Tea, anyone?

I love tea, and over the years, I’ve gone beyond the usual Orange Pekoe and Earl Grey to experience more exotic types, such as Gunpowder Green and Silver Needle White.

Although I’ve read many books on how tea is produced, I’ve always thought it would be wonderful to see how tea is cultivated and produced. But since I’m not going to be in the vicinity of India or China anytime soon, it was wonderful to discover Charleston Tea Plantation, the only place in North America where tea plants are grown.

The tea garden is located a few miles south of Charleston, South Carolina on Wadmalaw Island. The farm is owned by the Bigelow family in partnership with William Barclay Hall who is a third generation tea taster. He farms 127 acres and produces tea for the American Classic Tea brand.

I began the tour in the tea factory where the leaves from 320 varieties of the Camellia sinensis plant are brought in and winnowed, then chopped and dried before being shipped out for packaging. Because tea starts out with the same leaves, the amount of processing determines whether it becomes black, oolong, or green tea.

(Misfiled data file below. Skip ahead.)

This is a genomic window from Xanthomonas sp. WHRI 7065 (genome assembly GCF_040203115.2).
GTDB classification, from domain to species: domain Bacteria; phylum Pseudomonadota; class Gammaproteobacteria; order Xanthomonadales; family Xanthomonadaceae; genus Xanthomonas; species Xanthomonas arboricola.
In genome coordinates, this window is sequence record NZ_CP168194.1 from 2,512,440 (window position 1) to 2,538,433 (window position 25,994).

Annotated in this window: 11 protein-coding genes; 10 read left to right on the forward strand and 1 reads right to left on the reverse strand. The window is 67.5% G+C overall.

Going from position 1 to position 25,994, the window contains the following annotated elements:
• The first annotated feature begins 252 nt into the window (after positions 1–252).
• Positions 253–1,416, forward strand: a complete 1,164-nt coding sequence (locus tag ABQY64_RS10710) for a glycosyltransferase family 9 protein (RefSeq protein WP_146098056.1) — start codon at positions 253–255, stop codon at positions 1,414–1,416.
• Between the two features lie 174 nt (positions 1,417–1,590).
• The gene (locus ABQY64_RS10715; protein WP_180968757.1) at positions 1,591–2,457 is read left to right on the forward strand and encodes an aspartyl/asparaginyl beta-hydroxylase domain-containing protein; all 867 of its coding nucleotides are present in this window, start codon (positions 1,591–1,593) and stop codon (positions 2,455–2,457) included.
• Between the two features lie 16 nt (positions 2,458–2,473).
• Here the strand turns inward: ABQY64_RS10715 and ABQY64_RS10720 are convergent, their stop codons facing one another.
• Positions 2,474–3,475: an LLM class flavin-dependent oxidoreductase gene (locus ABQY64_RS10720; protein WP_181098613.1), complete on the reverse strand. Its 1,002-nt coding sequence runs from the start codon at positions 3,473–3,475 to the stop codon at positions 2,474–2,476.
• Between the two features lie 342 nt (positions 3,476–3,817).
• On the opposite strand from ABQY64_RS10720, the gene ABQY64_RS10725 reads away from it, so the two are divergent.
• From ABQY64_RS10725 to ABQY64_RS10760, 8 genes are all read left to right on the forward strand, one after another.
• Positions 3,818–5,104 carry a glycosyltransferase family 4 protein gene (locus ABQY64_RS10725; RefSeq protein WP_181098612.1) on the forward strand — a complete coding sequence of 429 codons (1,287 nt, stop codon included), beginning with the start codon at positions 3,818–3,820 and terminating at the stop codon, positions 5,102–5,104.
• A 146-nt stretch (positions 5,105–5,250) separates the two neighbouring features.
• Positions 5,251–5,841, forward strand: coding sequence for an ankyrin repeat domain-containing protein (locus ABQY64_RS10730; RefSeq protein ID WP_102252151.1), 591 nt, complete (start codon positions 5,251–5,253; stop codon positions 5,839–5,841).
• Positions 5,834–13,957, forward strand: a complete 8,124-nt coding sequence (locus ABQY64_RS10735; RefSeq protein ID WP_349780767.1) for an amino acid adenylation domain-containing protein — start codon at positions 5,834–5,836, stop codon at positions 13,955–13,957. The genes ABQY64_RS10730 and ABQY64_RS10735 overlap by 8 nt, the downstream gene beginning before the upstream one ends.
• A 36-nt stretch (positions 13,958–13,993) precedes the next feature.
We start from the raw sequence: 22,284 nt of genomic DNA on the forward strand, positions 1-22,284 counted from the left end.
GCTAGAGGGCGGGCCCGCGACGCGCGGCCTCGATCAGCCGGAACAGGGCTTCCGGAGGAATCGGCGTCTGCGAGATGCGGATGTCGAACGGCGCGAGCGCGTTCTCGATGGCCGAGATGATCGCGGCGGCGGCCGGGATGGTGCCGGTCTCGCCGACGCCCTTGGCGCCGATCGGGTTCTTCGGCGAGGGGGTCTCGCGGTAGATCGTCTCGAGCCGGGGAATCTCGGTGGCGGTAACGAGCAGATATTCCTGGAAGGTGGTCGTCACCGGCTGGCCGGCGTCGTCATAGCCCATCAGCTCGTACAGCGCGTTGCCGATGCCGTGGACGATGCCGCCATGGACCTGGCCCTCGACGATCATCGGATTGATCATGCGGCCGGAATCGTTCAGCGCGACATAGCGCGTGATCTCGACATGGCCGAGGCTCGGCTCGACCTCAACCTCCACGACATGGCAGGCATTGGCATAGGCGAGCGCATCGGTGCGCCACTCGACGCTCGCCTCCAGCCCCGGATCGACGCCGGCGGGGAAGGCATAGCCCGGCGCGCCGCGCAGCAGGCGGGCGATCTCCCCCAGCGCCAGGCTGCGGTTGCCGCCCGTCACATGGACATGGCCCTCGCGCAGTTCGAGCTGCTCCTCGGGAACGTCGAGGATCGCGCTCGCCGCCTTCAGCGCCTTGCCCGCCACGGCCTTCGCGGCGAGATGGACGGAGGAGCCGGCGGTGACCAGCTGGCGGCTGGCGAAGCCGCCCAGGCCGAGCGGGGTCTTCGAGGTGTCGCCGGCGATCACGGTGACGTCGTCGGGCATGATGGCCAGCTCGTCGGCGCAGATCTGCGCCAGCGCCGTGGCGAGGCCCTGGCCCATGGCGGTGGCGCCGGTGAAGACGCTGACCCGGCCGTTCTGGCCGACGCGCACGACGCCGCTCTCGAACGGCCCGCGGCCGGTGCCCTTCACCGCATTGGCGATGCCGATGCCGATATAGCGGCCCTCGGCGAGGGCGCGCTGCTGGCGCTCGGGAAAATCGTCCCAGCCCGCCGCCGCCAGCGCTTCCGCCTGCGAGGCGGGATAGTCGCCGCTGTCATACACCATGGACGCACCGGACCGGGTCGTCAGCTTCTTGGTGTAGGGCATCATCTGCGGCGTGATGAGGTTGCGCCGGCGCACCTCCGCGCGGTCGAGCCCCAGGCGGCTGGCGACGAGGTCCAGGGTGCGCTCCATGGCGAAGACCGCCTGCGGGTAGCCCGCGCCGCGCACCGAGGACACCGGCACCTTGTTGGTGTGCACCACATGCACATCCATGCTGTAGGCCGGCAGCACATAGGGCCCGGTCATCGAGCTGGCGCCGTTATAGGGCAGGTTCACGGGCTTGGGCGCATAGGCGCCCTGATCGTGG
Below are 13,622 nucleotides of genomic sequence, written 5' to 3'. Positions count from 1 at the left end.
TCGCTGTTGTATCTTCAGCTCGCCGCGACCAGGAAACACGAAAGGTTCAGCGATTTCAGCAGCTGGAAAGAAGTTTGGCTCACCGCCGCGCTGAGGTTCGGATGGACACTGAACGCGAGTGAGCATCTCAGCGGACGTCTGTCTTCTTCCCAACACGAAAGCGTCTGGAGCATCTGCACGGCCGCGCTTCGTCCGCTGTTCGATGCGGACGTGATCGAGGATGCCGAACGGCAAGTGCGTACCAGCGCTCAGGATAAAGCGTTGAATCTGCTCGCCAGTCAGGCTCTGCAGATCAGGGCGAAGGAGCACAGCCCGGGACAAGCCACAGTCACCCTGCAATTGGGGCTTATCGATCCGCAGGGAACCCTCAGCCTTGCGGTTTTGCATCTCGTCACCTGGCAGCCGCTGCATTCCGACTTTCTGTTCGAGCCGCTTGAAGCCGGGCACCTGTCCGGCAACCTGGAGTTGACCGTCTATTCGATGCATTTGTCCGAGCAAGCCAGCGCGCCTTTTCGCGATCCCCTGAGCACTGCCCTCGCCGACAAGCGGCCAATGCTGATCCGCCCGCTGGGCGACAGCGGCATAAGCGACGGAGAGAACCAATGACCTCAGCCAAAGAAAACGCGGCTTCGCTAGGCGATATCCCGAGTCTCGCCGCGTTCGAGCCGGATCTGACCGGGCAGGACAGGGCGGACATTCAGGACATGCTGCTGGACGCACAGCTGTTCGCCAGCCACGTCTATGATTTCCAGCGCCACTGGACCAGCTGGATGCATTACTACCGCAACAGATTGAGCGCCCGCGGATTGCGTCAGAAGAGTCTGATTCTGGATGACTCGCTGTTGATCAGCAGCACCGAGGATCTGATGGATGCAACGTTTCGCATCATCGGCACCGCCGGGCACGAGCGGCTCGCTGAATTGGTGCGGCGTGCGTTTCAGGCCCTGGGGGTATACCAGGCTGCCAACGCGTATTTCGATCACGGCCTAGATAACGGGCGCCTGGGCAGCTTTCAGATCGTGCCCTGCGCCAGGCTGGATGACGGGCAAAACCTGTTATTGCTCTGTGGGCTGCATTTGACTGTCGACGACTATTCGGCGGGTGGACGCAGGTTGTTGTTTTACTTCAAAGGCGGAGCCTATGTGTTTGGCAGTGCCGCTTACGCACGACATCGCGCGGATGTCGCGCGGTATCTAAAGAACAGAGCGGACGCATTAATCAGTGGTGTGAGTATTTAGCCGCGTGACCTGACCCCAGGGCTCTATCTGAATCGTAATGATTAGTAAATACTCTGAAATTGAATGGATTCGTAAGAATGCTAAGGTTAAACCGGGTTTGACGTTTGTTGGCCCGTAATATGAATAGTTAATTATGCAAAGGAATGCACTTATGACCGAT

Next, I hopped on a trolley which took us around the fields and greenhouses to see the tea plantation up close. It was a surprise to see all the bushes shaved very straight across, but John, our guide, told us that they harvest only the new growth with a specially designed tea harvester which cuts a few inches off the top of the bush.

John also explained that tea is a naturally organic crop, not requiring chemical pesticides or herbicides. But it does require a certain amount of rainfall and humidity, which Wadmalaw Island receives in abundance.

Then it was back to the gift shop for a sample cup of tea enjoyed in a rocking chair on the porch. I was more than willing to follow the advice of our guide who said: “We southerners start the day slow and then taper off the rest of the day.”

Find out more at charlestonteaplantation.com.